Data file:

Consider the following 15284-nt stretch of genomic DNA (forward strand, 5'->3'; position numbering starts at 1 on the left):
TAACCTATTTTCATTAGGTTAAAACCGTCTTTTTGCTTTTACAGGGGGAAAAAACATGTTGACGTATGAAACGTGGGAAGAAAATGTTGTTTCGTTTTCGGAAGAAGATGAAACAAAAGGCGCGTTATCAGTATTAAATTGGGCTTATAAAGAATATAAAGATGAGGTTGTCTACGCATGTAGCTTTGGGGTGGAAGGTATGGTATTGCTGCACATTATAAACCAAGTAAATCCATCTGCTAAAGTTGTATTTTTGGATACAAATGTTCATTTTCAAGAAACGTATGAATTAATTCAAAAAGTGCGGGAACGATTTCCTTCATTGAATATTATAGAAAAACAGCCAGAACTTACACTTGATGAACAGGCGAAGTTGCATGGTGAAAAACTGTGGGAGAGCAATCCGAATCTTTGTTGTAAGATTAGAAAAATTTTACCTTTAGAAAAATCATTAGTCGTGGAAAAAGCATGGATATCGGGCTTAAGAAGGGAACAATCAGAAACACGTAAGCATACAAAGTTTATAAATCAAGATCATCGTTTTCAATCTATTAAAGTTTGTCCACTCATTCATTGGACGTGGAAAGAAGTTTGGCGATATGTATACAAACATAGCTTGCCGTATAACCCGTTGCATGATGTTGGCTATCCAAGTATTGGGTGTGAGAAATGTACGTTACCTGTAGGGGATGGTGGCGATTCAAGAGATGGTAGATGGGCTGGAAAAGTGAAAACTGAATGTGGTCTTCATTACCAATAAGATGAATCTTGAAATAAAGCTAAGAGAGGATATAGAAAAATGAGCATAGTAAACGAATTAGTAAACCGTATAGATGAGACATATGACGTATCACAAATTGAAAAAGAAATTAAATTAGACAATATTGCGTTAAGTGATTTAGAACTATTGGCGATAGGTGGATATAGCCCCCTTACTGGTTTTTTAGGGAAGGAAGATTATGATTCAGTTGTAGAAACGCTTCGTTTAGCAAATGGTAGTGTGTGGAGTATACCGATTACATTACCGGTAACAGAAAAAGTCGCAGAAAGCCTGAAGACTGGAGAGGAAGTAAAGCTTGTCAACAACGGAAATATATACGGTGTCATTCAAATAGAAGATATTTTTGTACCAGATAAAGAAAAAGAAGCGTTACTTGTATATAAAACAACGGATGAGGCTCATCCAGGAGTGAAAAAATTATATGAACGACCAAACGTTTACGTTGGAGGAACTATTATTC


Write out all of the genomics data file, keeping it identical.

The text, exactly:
Consider the following 15284-nt stretch of genomic DNA (forward strand, 5'->3'; position numbering starts at 1 on the left):
TAACCTATTTTCATTAGGTTAAAACCGTCTTTTTGCTTTTACAGGGGGAAAAAACATGTTGACGTATGAAACGTGGGAAGAAAATGTTGTTTCGTTTTCGGAAGAAGATGAAACAAAAGGCGCGTTATCAGTATTAAATTGGGCTTATAAAGAATATAAAGATGAGGTTGTCTACGCATGTAGCTTTGGGGTGGAAGGTATGGTATTGCTGCACATTATAAACCAAGTAAATCCATCTGCTAAAGTTGTATTTTTGGATACAAATGTTCATTTTCAAGAAACGTATGAATTAATTCAAAAAGTGCGGGAACGATTTCCTTCATTGAATATTATAGAAAAACAGCCAGAACTTACACTTGATGAACAGGCGAAGTTGCATGGTGAAAAACTGTGGGAGAGCAATCCGAATCTTTGTTGTAAGATTAGAAAAATTTTACCTTTAGAAAAATCATTAGTCGTGGAAAAAGCATGGATATCGGGCTTAAGAAGGGAACAATCAGAAACACGTAAGCATACAAAGTTTATAAATCAAGATCATCGTTTTCAATCTATTAAAGTTTGTCCACTCATTCATTGGACGTGGAAAGAAGTTTGGCGATATGTATACAAACATAGCTTGCCGTATAACCCGTTGCATGATGTTGGCTATCCAAGTATTGGGTGTGAGAAATGTACGTTACCTGTAGGGGATGGTGGCGATTCAAGAGATGGTAGATGGGCTGGAAAAGTGAAAACTGAATGTGGTCTTCATTACCAATAAGATGAATCTTGAAATAAAGCTAAGAGAGGATATAGAAAAATGAGCATAGTAAACGAATTAGTAAACCGTATAGATGAGACATATGACGTATCACAAATTGAAAAAGAAATTAAATTAGACAATATTGCGTTAAGTGATTTAGAACTATTGGCGATAGGTGGATATAGCCCCCTTACTGGTTTTTTAGGGAAGGAAGATTATGATTCAGTTGTAGAAACGCTTCGTTTAGCAAATGGTAGTGTGTGGAGTATACCGATTACATTACCGGTAACAGAAAAAGTCGCAGAAAGCCTGAAGACTGGAGAGGAAGTAAAGCTTGTCAACAACGGAAATATATACGGTGTCATTCAAATAGAAGATATTTTTGTACCAGATAAAGAAAAAGAAGCGTTACTTGTATATAAAACAACGGATGAGGCTCATCCAGGAGTGAAAAAATTATATGAACGACCAAACGTTTACGTTGGAGGAACTATTATTC